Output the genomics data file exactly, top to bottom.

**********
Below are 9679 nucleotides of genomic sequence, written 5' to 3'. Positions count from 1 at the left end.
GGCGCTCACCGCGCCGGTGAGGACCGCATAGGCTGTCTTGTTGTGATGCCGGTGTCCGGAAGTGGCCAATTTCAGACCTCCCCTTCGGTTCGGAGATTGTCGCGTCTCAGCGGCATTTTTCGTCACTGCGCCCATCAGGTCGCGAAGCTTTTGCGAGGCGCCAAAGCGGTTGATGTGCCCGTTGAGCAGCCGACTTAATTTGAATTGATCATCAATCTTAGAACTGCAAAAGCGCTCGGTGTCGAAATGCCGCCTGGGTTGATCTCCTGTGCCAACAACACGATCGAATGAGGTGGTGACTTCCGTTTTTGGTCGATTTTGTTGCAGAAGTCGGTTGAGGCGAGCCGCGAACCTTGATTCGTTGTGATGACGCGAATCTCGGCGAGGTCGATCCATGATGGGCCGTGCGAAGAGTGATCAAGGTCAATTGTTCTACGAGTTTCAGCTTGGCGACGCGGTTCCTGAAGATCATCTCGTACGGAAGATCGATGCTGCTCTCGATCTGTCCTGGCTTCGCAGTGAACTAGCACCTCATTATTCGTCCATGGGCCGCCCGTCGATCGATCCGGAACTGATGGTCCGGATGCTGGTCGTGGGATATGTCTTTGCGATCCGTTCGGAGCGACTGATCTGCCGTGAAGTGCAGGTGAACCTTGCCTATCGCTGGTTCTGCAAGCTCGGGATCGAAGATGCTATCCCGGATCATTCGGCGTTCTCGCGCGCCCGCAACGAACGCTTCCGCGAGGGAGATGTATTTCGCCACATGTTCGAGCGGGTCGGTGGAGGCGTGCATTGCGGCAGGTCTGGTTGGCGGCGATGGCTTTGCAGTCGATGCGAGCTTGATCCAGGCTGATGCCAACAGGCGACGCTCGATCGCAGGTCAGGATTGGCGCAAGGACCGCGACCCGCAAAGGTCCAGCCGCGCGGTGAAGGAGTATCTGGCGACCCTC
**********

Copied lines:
Below are 9679 nucleotides of genomic sequence, written 5' to 3'. Positions count from 1 at the left end.
GGCGCTCACCGCGCCGGTGAGGACCGCATAGGCTGTCTTGTTGTGATGCCGGTGTCCGGAAGTGGCCAATTTCAGACCTCCCCTTCGGTTCGGAGATTGTCGCGTCTCAGCGGCATTTTTCGTCACTGCGCCCATCAGGTCGCGAAGCTTTTGCGAGGCGCCAAAGCGGTTGATGTGCCCGTTGAGCAGCCGACTTAATTTGAATTGATCATCAATCTTAGAACTGCAAAAGCGCTCGGTGTCGAAATGCCGCCTGGGTTGATCTCCTGTGCCAACAACACGATCGAATGAGGTGGTGACTTCCGTTTTTGGTCGATTTTGTTGCAGAAGTCGGTTGAGGCGAGCCGCGAACCTTGATTCGTTGTGATGACGCGAATCTCGGCGAGGTCGATCCATGATGGGCCGTGCGAAGAGTGATCAAGGTCAATTGTTCTACGAGTTTCAGCTTGGCGACGCGGTTCCTGAAGATCATCTCGTACGGAAGATCGATGCTGCTCTCGATCTGTCCTGGCTTCGCAGTGAACTAGCACCTCATTATTCGTCCATGGGCCGCCCGTCGATCGATCCGGAACTGATGGTCCGGATGCTGGTCGTGGGATATGTCTTTGCGATCCGTTCGGAGCGACTGATCTGCCGTGAAGTGCAGGTGAACCTTGCCTATCGCTGGTTCTGCAAGCTCGGGATCGAAGATGCTATCCCGGATCATTCGGCGTTCTCGCGCGCCCGCAACGAACGCTTCCGCGAGGGAGATGTATTTCGCCACATGTTCGAGCGGGTCGGTGGAGGCGTGCATTGCGGCAGGTCTGGTTGGCGGCGATGGCTTTGCAGTCGATGCGAGCTTGATCCAGGCTGATGCCAACAGGCGACGCTCGATCGCAGGTCAGGATTGGCGCAAGGACCGCGACCCGCAAAGGTCCAGCCGCGCGGTGAAGGAGTATCTGGCGACCCTC